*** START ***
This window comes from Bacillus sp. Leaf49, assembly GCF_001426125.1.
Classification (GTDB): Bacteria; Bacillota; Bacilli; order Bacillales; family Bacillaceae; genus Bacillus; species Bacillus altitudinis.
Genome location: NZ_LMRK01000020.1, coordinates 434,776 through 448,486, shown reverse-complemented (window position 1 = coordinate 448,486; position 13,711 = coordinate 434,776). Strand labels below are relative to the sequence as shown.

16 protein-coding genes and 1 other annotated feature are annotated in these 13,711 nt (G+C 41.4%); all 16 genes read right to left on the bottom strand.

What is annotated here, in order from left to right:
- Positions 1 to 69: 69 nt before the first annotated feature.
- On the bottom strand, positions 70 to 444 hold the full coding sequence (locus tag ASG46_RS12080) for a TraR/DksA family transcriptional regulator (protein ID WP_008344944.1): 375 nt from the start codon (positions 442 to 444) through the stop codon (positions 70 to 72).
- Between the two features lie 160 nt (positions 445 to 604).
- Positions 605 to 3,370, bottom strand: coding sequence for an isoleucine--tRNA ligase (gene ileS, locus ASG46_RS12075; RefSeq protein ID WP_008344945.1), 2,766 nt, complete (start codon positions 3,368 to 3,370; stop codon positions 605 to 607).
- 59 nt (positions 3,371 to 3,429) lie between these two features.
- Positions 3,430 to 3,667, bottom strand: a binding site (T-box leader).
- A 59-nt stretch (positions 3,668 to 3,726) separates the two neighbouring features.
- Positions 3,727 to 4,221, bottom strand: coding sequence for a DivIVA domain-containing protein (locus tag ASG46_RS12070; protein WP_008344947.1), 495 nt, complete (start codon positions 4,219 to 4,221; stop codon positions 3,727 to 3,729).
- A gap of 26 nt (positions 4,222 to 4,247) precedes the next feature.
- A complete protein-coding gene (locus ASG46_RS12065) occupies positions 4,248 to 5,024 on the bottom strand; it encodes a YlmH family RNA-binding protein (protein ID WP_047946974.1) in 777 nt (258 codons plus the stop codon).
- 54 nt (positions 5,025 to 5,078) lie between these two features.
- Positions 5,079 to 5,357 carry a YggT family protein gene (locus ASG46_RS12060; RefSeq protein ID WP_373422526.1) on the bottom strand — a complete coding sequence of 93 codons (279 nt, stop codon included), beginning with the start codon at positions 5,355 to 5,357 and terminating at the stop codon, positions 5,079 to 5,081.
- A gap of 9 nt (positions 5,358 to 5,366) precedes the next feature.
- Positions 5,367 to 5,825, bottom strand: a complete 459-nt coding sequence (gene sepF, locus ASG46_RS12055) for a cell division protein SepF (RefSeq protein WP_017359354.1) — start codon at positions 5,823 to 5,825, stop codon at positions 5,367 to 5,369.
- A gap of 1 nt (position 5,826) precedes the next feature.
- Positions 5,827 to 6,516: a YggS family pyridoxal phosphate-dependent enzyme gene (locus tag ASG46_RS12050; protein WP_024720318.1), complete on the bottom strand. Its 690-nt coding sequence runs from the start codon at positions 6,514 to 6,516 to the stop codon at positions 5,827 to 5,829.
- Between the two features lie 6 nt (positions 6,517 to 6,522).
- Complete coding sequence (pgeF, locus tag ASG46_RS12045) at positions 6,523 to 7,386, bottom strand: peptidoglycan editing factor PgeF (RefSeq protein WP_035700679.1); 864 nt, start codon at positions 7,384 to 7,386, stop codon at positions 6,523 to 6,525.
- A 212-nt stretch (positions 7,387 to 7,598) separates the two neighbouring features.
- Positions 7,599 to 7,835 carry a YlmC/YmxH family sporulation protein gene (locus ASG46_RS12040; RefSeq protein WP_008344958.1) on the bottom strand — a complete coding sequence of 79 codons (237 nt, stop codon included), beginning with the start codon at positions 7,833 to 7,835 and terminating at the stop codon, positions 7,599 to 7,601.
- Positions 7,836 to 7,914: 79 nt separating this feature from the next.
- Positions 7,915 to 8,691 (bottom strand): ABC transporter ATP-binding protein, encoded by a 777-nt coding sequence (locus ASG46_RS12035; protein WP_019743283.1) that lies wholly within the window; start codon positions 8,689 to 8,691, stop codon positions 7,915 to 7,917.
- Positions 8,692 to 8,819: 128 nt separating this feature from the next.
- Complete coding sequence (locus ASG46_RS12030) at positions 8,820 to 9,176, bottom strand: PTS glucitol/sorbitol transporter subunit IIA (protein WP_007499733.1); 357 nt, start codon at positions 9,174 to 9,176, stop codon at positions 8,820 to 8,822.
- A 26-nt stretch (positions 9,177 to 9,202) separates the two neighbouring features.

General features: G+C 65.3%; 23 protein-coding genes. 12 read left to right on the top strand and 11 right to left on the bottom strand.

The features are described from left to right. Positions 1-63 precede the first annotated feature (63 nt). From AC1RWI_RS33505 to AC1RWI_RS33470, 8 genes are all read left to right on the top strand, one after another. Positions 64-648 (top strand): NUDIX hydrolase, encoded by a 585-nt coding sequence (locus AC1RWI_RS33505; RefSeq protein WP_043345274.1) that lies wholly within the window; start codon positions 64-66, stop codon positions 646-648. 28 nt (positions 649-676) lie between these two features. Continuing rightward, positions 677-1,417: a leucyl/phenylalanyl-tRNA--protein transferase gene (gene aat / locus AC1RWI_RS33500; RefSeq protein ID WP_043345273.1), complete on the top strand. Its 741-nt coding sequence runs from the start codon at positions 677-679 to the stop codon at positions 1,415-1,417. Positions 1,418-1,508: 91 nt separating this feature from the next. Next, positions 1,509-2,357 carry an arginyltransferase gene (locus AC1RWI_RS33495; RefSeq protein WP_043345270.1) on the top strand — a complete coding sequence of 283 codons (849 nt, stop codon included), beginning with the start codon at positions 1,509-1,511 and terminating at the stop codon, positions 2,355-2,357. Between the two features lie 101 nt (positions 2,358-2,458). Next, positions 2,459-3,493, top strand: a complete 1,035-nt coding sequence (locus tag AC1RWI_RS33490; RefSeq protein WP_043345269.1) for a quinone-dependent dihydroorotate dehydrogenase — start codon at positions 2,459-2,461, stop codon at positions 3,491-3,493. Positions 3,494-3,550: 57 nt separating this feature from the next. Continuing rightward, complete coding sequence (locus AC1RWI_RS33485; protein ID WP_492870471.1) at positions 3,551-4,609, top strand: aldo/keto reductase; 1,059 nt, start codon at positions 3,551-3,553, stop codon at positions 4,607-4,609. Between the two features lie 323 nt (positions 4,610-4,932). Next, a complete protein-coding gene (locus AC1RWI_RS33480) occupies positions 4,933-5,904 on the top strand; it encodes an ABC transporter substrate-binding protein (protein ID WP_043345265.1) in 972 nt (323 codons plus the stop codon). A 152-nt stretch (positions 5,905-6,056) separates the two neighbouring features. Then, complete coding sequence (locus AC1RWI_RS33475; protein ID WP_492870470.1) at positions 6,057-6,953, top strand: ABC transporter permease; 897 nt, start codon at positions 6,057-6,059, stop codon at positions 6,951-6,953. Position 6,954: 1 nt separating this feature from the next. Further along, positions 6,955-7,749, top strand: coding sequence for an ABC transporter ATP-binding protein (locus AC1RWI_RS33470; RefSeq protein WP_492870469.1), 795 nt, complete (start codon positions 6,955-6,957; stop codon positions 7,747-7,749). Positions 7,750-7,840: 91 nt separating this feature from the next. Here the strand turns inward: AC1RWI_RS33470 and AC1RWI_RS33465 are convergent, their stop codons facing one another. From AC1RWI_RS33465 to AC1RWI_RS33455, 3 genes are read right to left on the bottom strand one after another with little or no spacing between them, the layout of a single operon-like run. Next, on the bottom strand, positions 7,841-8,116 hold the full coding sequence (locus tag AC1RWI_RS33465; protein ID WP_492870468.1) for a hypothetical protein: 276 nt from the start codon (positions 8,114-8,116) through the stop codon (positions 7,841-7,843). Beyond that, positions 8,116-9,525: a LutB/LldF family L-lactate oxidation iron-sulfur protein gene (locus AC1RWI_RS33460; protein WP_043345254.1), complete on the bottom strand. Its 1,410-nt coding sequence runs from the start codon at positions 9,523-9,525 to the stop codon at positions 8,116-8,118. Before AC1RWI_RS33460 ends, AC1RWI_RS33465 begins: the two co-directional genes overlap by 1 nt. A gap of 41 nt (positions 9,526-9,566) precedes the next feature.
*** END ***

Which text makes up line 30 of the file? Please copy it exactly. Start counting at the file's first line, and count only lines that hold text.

- A 26-nt stretch (positions 9,177 to 9,202) separates the two neighbouring features.